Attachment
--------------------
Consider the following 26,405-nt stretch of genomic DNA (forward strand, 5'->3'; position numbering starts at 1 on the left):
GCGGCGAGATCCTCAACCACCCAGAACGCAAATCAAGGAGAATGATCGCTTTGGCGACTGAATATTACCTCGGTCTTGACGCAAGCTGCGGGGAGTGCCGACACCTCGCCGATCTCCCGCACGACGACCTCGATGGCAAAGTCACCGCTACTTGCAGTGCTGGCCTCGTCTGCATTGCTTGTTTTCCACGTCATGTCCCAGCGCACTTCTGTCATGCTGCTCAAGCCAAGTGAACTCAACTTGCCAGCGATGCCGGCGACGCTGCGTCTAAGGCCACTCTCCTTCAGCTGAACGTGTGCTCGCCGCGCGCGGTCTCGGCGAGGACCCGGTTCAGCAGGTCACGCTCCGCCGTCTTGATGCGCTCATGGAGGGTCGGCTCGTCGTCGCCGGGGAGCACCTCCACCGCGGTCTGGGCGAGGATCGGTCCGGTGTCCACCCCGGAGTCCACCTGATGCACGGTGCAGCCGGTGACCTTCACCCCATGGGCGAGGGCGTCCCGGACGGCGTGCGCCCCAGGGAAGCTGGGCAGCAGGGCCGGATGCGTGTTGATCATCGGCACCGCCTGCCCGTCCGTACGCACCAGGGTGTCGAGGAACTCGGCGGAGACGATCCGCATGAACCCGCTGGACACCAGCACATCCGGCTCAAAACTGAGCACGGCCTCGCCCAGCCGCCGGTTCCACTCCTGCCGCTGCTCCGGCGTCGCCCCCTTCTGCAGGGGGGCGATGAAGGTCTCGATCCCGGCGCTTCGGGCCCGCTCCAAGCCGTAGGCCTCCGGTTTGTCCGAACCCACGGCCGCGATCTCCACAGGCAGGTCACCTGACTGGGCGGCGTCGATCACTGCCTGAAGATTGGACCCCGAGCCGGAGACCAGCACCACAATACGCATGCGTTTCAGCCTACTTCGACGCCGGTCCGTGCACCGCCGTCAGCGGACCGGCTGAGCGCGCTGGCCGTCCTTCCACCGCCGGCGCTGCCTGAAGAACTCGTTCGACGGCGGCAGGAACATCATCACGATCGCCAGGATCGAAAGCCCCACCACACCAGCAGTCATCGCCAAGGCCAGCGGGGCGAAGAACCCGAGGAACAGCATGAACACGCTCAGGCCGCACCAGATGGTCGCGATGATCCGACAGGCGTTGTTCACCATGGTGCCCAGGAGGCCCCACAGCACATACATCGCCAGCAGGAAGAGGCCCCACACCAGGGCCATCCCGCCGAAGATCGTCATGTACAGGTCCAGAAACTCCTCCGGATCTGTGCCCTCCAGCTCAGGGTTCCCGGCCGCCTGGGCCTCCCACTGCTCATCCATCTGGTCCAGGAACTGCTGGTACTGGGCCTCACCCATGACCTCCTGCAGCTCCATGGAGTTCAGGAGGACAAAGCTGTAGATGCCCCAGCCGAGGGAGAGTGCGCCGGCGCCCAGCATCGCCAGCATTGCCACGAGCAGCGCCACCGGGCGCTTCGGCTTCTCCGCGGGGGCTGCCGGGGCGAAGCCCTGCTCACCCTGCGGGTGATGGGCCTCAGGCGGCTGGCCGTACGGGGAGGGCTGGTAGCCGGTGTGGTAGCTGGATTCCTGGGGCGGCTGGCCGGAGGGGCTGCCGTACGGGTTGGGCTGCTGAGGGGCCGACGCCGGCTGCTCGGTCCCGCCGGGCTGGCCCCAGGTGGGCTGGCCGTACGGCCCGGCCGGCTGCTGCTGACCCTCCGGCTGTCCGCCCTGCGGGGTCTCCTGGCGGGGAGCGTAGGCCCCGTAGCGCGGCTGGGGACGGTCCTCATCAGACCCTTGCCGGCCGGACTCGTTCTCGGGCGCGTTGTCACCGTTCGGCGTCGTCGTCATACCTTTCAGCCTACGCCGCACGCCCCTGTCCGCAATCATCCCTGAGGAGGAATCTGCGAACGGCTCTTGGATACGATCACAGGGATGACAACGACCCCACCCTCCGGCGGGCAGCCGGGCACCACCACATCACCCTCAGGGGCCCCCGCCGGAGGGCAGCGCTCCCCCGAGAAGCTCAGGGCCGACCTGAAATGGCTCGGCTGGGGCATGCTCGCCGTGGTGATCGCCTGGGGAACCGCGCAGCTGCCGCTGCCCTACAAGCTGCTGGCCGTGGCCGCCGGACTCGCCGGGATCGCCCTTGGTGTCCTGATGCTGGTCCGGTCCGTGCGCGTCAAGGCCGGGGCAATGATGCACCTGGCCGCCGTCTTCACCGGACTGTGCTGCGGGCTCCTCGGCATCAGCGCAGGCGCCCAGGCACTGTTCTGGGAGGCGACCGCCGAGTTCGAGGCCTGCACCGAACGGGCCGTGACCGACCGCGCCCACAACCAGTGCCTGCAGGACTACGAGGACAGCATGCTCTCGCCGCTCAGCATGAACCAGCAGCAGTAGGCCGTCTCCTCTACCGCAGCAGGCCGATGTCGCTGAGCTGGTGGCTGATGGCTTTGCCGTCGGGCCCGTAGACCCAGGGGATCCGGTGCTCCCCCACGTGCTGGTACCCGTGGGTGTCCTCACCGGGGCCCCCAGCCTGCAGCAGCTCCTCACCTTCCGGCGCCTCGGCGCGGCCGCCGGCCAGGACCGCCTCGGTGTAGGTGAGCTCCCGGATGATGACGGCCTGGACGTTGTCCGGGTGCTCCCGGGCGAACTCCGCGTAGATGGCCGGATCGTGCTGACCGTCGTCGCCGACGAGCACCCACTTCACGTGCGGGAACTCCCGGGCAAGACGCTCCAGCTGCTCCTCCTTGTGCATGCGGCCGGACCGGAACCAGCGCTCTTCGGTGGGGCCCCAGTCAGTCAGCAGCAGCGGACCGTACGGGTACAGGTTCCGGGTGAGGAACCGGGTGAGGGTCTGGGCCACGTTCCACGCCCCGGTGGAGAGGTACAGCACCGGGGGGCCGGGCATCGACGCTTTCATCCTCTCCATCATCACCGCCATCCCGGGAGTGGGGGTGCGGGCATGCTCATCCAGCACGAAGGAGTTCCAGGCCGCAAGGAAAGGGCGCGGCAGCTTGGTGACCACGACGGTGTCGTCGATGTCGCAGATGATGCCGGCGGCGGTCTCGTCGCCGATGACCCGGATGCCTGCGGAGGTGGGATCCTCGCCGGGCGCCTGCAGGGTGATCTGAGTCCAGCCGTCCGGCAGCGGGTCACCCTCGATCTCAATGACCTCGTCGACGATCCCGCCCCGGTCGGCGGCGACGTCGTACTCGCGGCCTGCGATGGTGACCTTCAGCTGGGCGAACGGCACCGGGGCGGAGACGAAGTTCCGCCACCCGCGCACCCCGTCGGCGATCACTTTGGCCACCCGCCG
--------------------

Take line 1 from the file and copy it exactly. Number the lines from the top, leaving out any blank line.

Consider the following 26,405-nt stretch of genomic DNA (forward strand, 5'->3'; position numbering starts at 1 on the left):